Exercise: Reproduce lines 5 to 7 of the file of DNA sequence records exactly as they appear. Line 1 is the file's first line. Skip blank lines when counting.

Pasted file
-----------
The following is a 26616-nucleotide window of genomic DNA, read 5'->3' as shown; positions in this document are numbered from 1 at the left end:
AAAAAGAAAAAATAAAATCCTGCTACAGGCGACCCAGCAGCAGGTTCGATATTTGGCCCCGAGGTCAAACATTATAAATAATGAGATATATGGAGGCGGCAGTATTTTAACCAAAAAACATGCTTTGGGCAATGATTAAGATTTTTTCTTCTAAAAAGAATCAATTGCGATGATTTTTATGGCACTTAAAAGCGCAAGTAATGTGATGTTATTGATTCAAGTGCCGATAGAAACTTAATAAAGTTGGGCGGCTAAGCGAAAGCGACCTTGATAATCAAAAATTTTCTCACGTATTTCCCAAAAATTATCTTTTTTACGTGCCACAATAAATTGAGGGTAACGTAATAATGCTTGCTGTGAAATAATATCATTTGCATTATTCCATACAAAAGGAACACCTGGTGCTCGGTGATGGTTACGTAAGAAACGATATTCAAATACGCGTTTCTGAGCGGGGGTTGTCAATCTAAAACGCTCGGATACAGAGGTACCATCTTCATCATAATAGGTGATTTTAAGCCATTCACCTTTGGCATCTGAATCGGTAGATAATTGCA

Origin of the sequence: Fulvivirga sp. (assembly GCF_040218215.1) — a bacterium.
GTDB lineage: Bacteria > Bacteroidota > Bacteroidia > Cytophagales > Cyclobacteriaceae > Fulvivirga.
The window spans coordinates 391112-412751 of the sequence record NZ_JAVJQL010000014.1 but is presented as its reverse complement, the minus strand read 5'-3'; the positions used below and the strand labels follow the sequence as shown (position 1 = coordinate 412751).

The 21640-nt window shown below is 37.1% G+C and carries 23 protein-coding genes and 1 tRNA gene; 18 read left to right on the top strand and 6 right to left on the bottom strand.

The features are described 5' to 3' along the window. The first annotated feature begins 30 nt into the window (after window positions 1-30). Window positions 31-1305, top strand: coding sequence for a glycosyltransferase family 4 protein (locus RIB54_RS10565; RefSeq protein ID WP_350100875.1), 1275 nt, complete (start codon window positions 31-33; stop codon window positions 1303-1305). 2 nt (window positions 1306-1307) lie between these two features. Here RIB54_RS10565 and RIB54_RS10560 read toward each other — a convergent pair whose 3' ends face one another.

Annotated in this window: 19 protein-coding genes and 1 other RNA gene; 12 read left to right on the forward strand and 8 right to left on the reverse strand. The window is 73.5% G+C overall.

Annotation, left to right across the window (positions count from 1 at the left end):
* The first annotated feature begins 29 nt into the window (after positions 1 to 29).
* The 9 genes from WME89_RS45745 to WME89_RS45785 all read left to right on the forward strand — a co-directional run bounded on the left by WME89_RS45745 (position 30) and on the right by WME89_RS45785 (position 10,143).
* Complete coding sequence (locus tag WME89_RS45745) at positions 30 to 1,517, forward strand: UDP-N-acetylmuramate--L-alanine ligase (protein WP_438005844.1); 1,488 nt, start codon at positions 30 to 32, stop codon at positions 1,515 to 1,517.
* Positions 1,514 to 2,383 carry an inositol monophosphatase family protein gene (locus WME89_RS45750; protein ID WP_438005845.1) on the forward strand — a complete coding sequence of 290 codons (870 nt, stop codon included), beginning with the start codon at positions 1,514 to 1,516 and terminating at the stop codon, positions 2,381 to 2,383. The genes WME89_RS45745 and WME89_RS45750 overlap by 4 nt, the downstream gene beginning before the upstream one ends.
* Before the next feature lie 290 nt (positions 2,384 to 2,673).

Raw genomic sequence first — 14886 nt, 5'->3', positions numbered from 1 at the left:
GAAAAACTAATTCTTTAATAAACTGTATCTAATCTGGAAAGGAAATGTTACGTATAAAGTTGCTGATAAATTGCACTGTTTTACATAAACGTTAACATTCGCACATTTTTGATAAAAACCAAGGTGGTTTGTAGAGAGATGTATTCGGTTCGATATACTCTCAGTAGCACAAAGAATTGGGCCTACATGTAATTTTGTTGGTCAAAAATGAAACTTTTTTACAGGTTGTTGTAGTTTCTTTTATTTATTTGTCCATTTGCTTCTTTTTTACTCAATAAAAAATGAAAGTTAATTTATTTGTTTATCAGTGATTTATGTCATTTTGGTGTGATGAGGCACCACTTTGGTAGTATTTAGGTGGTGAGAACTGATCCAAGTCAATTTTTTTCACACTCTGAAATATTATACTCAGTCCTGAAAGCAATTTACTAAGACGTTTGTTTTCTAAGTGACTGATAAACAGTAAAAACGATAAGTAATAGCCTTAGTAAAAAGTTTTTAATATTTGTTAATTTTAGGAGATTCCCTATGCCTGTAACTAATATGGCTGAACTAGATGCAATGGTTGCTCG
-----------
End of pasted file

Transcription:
The window spans coordinates 391112-412751 of the sequence record NZ_JAVJQL010000014.1 but is presented as its reverse complement, the minus strand read 5'-3'; the positions used below and the strand labels follow the sequence as shown (position 1 = coordinate 412751).

The 21640-nt window shown below is 37.1% G+C and carries 23 protein-coding genes and 1 tRNA gene; 18 read left to right on the top strand and 6 right to left on the bottom strand.

The features are described 5' to 3' along the window. The first annotated feature begins 30 nt into the window (after window positions 1-30). Window positions 31-1305, top strand: coding sequence for a glycosyltransferase family 4 protein (locus RIB54_RS10565; RefSeq protein ID WP_350100875.1), 1275 nt, complete (start codon window positions 31-33; stop codon window positions 1303-1305). 2 nt (window positions 1306-1307) lie between these two features. Here RIB54_RS10565 and RIB54_RS10560 read toward each other — a convergent pair whose 3' ends face one another.